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Cale Sears

Curator, TEDxCoMo

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Why aren't kids (+ young adults) given more credit?

Young people are full of ideas, plain and simple. I feel like many times someone with a great idea is cast aside because of their age, they just get pushed into this category of "child" with the stereotype that they're unknowledgeable and naive. Sometimes we need a little of that childlike belief that our problems CAN be solved. At the very least it makes the world seem a bit brighter.

So what can a young person do to have their ideas or solutions to problems taken more seriously?

What are some ways they could get creative?

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  • Dec 16 2011: Often i think it has alot to do with how kids explain things. They often will explain things from a very basic view, concentrating on core principles of a subject.

    Unfortunately, when people explain things in this way, we tend to disregard said person's opinion, assuming this person doesnt have enough knowledge in a subject to take all variables into account and make an informed decision. Same goes for age - for obvious reasons.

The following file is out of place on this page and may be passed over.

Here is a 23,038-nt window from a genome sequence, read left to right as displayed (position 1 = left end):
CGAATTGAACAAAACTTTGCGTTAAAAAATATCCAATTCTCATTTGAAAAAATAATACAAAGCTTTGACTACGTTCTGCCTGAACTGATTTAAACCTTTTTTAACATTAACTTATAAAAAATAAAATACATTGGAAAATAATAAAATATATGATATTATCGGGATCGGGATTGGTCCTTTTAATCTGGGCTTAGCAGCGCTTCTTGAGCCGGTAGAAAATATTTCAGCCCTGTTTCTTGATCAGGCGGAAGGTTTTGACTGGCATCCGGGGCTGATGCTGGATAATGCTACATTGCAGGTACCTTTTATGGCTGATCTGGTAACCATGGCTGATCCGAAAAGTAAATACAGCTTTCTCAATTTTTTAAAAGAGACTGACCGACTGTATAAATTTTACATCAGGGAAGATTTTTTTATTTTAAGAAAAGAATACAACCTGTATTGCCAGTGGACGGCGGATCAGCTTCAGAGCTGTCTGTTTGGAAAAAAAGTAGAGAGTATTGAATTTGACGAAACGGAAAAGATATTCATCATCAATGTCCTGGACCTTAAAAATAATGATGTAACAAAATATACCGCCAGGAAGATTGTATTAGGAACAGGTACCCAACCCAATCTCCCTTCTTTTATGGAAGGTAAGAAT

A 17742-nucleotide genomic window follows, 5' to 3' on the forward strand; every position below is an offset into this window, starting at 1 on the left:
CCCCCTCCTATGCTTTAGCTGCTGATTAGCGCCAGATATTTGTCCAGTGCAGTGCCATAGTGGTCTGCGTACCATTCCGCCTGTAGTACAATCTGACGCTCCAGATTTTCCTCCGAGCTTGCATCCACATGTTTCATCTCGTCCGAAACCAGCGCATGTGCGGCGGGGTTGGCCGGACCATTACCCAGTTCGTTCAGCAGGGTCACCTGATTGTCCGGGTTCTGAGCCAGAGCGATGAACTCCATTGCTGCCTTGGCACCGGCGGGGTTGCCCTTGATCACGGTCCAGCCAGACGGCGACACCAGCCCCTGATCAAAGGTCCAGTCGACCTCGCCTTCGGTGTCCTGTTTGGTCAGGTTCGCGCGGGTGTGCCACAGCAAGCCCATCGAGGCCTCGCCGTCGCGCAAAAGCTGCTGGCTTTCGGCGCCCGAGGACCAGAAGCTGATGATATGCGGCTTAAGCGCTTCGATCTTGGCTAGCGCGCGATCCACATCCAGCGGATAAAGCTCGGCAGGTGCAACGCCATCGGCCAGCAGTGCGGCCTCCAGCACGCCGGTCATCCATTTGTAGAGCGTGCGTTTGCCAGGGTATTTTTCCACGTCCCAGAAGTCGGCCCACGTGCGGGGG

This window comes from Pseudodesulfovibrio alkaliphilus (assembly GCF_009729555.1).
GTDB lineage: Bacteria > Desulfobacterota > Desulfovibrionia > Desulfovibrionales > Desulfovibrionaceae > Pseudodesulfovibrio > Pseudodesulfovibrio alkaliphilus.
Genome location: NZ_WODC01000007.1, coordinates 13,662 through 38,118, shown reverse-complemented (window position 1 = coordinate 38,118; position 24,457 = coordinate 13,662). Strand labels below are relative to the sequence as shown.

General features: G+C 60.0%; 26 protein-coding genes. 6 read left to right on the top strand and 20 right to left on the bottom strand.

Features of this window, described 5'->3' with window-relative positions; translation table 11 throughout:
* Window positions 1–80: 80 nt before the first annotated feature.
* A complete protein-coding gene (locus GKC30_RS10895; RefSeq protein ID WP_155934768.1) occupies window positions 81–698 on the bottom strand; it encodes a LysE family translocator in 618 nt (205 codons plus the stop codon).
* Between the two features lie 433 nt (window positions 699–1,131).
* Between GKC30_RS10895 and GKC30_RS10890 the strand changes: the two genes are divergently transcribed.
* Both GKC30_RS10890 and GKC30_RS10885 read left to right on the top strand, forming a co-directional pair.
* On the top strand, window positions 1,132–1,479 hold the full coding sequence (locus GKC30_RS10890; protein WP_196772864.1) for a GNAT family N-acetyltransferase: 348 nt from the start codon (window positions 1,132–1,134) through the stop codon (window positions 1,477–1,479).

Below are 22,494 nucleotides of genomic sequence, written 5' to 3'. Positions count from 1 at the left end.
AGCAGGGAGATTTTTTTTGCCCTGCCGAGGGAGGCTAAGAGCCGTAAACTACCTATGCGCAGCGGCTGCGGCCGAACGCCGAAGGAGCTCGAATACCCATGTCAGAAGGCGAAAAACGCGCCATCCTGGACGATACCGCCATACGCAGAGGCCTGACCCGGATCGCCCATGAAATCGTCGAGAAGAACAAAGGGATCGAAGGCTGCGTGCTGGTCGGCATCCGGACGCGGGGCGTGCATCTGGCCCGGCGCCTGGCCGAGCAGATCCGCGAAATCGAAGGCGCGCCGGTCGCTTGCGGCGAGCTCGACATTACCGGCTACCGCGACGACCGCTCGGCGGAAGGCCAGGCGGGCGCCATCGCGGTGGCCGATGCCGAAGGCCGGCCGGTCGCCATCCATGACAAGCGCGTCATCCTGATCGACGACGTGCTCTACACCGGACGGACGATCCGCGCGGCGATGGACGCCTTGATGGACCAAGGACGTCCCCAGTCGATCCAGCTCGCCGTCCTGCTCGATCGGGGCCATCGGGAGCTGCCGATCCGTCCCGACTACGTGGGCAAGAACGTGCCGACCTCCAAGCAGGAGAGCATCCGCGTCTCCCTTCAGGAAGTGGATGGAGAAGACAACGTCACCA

The thing about it is, it must be true much more often that not, otherwise we wouldn't think that way. I don't think it can be reversed. Though, I think if people were taught the following things, and/or given the opportunity to learn the following statement for themselves, we would become aware of our stereotypes and become more receptive to others.

    1. People should come to a very clear understanding that, the more people you have in a collective pool to give input on a subject, being the average education level is random, the more likely you are to finding a good idea.

    2. We should do studies, or perhaps someone can do a TED Talk, demonstrating how knowledge can very destructive to common sense. Or how common sense is sometimes a more efficient way to look at things as opposed to a scientific one - see 3.

    3. Demonstrate that when you look at the simple core principles of things, you can build larger models in your head, and view thier associations with eachother. Looking at the bigger picture of things..

    4. Children should have mentors helping them conceptualize things they are thinking into words. Also, how about providing some kind of public service, helping kids explain their ideas fully. Perhaps even extending off of their ideas before presenting their ideas to the scientific community. We could teach them how to do professional presentaions for their own TED talks.

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